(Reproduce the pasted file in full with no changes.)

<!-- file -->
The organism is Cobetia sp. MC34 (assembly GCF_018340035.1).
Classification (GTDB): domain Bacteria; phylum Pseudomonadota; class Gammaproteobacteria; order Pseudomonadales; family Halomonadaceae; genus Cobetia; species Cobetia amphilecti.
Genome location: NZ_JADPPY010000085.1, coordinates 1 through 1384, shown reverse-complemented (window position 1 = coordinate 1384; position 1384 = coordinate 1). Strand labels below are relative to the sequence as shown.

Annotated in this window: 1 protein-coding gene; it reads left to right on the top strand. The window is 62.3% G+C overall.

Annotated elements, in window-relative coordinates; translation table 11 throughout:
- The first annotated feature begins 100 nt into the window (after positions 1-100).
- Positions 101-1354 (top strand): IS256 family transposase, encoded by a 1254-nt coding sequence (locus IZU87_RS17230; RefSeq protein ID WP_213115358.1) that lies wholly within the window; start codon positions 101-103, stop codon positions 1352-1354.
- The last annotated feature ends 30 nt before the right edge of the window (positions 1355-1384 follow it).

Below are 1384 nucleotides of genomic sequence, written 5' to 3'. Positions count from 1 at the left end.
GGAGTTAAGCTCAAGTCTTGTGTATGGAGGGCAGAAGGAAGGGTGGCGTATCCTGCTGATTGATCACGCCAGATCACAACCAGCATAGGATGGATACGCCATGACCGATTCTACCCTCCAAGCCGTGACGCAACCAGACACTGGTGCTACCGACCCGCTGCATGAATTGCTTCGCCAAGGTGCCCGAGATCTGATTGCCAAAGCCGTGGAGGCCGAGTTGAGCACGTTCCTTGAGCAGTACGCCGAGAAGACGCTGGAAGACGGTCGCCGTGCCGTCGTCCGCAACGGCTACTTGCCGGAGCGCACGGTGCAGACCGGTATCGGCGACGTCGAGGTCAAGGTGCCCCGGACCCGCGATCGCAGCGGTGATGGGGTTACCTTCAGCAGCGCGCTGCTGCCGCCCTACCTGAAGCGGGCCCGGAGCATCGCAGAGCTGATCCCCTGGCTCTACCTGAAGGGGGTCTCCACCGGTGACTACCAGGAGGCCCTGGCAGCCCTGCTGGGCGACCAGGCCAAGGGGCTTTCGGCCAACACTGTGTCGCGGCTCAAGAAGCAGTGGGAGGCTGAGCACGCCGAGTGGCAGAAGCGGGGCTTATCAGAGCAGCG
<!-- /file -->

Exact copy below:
The organism is Cobetia sp. MC34 (assembly GCF_018340035.1).
Classification (GTDB): domain Bacteria; phylum Pseudomonadota; class Gammaproteobacteria; order Pseudomonadales; family Halomonadaceae; genus Cobetia; species Cobetia amphilecti.
Genome location: NZ_JADPPY010000085.1, coordinates 1 through 1384, shown reverse-complemented (window position 1 = coordinate 1384; position 1384 = coordinate 1). Strand labels below are relative to the sequence as shown.

Annotated in this window: 1 protein-coding gene; it reads left to right on the top strand. The window is 62.3% G+C overall.

Annotated elements, in window-relative coordinates; translation table 11 throughout:
- The first annotated feature begins 100 nt into the window (after positions 1-100).
- Positions 101-1354 (top strand): IS256 family transposase, encoded by a 1254-nt coding sequence (locus IZU87_RS17230; RefSeq protein ID WP_213115358.1) that lies wholly within the window; start codon positions 101-103, stop codon positions 1352-1354.
- The last annotated feature ends 30 nt before the right edge of the window (positions 1355-1384 follow it).

Below are 1384 nucleotides of genomic sequence, written 5' to 3'. Positions count from 1 at the left end.
GGAGTTAAGCTCAAGTCTTGTGTATGGAGGGCAGAAGGAAGGGTGGCGTATCCTGCTGATTGATCACGCCAGATCACAACCAGCATAGGATGGATACGCCATGACCGATTCTACCCTCCAAGCCGTGACGCAACCAGACACTGGTGCTACCGACCCGCTGCATGAATTGCTTCGCCAAGGTGCCCGAGATCTGATTGCCAAAGCCGTGGAGGCCGAGTTGAGCACGTTCCTTGAGCAGTACGCCGAGAAGACGCTGGAAGACGGTCGCCGTGCCGTCGTCCGCAACGGCTACTTGCCGGAGCGCACGGTGCAGACCGGTATCGGCGACGTCGAGGTCAAGGTGCCCCGGACCCGCGATCGCAGCGGTGATGGGGTTACCTTCAGCAGCGCGCTGCTGCCGCCCTACCTGAAGCGGGCCCGGAGCATCGCAGAGCTGATCCCCTGGCTCTACCTGAAGGGGGTCTCCACCGGTGACTACCAGGAGGCCCTGGCAGCCCTGCTGGGCGACCAGGCCAAGGGGCTTTCGGCCAACACTGTGTCGCGGCTCAAGAAGCAGTGGGAGGCTGAGCACGCCGAGTGGCAGAAGCGGGGCTTATCAGAGCAGCG